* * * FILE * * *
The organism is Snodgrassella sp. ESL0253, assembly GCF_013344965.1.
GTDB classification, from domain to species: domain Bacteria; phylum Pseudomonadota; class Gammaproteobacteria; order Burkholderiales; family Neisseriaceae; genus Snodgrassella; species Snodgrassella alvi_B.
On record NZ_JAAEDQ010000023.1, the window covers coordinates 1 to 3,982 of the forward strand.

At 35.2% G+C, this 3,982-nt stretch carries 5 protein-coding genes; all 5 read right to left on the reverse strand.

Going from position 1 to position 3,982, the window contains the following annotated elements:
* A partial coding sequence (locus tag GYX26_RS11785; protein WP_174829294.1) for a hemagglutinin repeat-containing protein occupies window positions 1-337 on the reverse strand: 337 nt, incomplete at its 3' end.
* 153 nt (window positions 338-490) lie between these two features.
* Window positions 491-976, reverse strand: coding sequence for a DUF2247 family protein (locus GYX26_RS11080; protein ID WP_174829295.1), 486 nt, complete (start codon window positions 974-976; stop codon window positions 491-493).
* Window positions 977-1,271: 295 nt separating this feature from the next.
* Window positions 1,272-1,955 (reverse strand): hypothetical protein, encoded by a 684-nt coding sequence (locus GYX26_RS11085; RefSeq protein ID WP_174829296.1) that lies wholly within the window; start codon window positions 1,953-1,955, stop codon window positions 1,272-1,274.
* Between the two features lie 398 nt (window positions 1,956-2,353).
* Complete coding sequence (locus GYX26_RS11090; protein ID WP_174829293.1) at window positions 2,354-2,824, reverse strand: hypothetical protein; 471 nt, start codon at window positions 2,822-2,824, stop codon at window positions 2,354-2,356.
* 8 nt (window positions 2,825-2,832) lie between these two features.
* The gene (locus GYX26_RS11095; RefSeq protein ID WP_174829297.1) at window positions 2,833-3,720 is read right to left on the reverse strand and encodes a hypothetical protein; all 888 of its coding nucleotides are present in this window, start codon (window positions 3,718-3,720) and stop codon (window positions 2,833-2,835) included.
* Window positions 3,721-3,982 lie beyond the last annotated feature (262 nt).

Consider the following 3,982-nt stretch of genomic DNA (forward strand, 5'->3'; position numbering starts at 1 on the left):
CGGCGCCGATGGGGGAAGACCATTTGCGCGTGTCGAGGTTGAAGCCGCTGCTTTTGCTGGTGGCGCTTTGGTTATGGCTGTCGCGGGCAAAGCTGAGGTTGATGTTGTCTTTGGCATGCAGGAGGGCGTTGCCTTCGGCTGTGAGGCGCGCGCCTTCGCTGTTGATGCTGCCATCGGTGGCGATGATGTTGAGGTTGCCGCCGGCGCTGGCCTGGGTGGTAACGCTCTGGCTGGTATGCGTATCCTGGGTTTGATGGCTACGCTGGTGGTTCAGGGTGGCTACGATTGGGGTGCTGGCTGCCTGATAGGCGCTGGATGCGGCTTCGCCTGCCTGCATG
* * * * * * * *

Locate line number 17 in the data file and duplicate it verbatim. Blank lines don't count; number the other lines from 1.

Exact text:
CGGCGCCGATGGGGGAAGACCATTTGCGCGTGTCGAGGTTGAAGCCGCTGCTTTTGCTGGTGGCGCTTTGGTTATGGCTGTCGCGGGCAAAGCTGAGGTTGATGTTGTCTTTGGCATGCAGGAGGGCGTTGCCTTCGGCTGTGAGGCGCGCGCCTTCGCTGTTGATGCTGCCATCGGTGGCGATGATGTTGAGGTTGCCGCCGGCGCTGGCCTGGGTGGTAACGCTCTGGCTGGTATGCGTATCCTGGGTTTGATGGCTACGCTGGTGGTTCAGGGTGGCTACGATTGGGGTGCTGGCTGCCTGATAGGCGCTGGATGCGGCTTCGCCTGCCTGCATG